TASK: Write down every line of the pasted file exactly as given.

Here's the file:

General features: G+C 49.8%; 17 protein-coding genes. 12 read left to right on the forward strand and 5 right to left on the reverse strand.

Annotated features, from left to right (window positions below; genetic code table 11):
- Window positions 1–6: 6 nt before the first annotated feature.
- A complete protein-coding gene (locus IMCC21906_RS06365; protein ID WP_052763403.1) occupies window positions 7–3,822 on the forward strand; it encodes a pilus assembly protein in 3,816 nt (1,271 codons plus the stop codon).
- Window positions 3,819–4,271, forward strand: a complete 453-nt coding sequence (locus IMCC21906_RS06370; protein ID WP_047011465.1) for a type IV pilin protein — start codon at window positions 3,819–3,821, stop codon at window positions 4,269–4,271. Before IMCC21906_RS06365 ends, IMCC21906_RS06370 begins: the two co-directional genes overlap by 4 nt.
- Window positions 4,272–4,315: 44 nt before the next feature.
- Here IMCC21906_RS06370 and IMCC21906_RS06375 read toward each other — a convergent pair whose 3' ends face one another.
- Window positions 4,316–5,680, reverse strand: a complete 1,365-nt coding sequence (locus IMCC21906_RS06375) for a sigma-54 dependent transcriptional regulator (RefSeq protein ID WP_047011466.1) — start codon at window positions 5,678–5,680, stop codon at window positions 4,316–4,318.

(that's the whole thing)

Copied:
General features: G+C 49.8%; 17 protein-coding genes. 12 read left to right on the forward strand and 5 right to left on the reverse strand.

Annotated features, from left to right (window positions below; genetic code table 11):
- Window positions 1–6: 6 nt before the first annotated feature.
- A complete protein-coding gene (locus IMCC21906_RS06365; protein ID WP_052763403.1) occupies window positions 7–3,822 on the forward strand; it encodes a pilus assembly protein in 3,816 nt (1,271 codons plus the stop codon).
- Window positions 3,819–4,271, forward strand: a complete 453-nt coding sequence (locus IMCC21906_RS06370; protein ID WP_047011465.1) for a type IV pilin protein — start codon at window positions 3,819–3,821, stop codon at window positions 4,269–4,271. Before IMCC21906_RS06365 ends, IMCC21906_RS06370 begins: the two co-directional genes overlap by 4 nt.
- Window positions 4,272–4,315: 44 nt before the next feature.
- Here IMCC21906_RS06370 and IMCC21906_RS06375 read toward each other — a convergent pair whose 3' ends face one another.
- Window positions 4,316–5,680, reverse strand: a complete 1,365-nt coding sequence (locus IMCC21906_RS06375) for a sigma-54 dependent transcriptional regulator (RefSeq protein ID WP_047011466.1) — start codon at window positions 5,678–5,680, stop codon at window positions 4,316–4,318.